Sarah Palin

Sarah Palin





Former Gov. Sarah Palin’s lawsuit against the New York Times could ultimately cost $5 million.

So who is paying her legal bills and why?

In February, Palin lost her five-year-old defamation case, but her Florida attorneys are just getting started. They are seeking a new trial and have moved to appeal to the Second Circuit of the U.S. Court of Appeals.

The Palin lawyers are on a trajectory that could end at the U.S. Supreme Court, where Justices Clarence Thomas and Neil Gorsuch are already on record suggesting that the court needs to weaken First Amendment rights.

Now that she is a candidate for the only U.S. House seat from Alaska, Palin should be more forthcoming about who she is beholden to in this matter.

It is impossible to believe that Palin has the personal appetite or energy to pursue the case using her own money. Just as it is impossible to believe that an error by the Times, which was quickly corrected, did the grave and lasting damage to Palin that her attorneys claimed in court.

In 2008, when Rep. Don Young refused to say why he had spent more than $1 million on attorney fees, Palin called on Young to explain what the money was for. At the time, Young was under federal investigation and said it was not the public’s business how he spent campaign funds.

”Personally, I would like to see more information not less,” Palin said at the time.

One of the main reasons to believe that Palin isn’t using her own money in the Times case is that the lawyers hired for her lawsuit are the same guys who helped get a $115 million verdict against Gawker on behalf of former wrestler Hulk Hogan, a decision that put the website out of business.

Only after that lawsuit did the public learn that Hogan’s estimated $10 million in legal bills had been secretly paid by billionaire Peter Thiel, a co-founder of PayPal, an early investor in Facebook and an ally of former President Donald Trump.

Thiel’s lawyer was Charles Harder, who sat in the courtroom in Palin’s case taking detailed notes. Harder was not working with Palin’s attorneys—Shane Vogt and Kenneth Turkel—but he did work with them on the case that put Gawker out of business.

Harder, who has also worked for Trump on defamation suits, wrote after the Gawker case that institutions should “Think twice before you invade someone’s privacy or violate their rights.”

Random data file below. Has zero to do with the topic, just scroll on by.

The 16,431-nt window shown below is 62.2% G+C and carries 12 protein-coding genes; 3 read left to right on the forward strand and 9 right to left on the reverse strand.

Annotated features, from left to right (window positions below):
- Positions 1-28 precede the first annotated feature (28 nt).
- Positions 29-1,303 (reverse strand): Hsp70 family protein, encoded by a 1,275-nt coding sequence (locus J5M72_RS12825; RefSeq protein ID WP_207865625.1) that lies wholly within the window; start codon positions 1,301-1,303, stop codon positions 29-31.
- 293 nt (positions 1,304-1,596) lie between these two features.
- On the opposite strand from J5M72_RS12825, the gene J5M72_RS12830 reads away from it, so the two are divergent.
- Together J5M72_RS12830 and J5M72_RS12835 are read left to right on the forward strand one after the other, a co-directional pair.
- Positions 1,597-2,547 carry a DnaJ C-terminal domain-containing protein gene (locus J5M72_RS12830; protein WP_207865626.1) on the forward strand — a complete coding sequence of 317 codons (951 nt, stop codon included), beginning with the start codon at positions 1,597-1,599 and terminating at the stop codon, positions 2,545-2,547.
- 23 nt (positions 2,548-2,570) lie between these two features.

Reporter Seth Stevenson, writing in Slate about the Palin case, said he asked many questions of Harder during breaks in the trial. Harder said the case had probably cost Palin’s side $1 million so far, and a trip to the Supreme Court could push that to $5 million.

“When it comes to this trial, I just can’t bring myself to believe that Palin paid for it out of pocket. If indeed she didn’t, and someone else was funding this, I wondered where that money was coming from. I asked Harder if he knew. He said he didn’t,” Stevenson wrote.

Writing in Politico, Jack Shafer, said, “Substitute gym teachers put more industry in their work than Palin did in her testimony. What gives in a case that may have already cost Palin’s side up to $2 million in legal fees?”

“Libel suits are always big news, but the identity of their financiers could turn out to be the bigger story,” Shafer said.

The Daily Mail said Palin’s attorneys did not respond to a question about who is paying her bills.

Stevenson, who provided some of the best coverage of the Palin trial, wrote that Harder told him he attended the Palin trial to “observe and learn.”

“That was the most chilling thing I heard in that courtroom,” Stevenson wrote. “What exactly did he learn from Sarah Palin’s (so far) failed effort to sink the Times? How exactly is he planning to apply those lessons? My fear is that, before long, we’ll all find out.”

Alaskans need to know who is paying Palin’s legal bills for this lawsuit and why.



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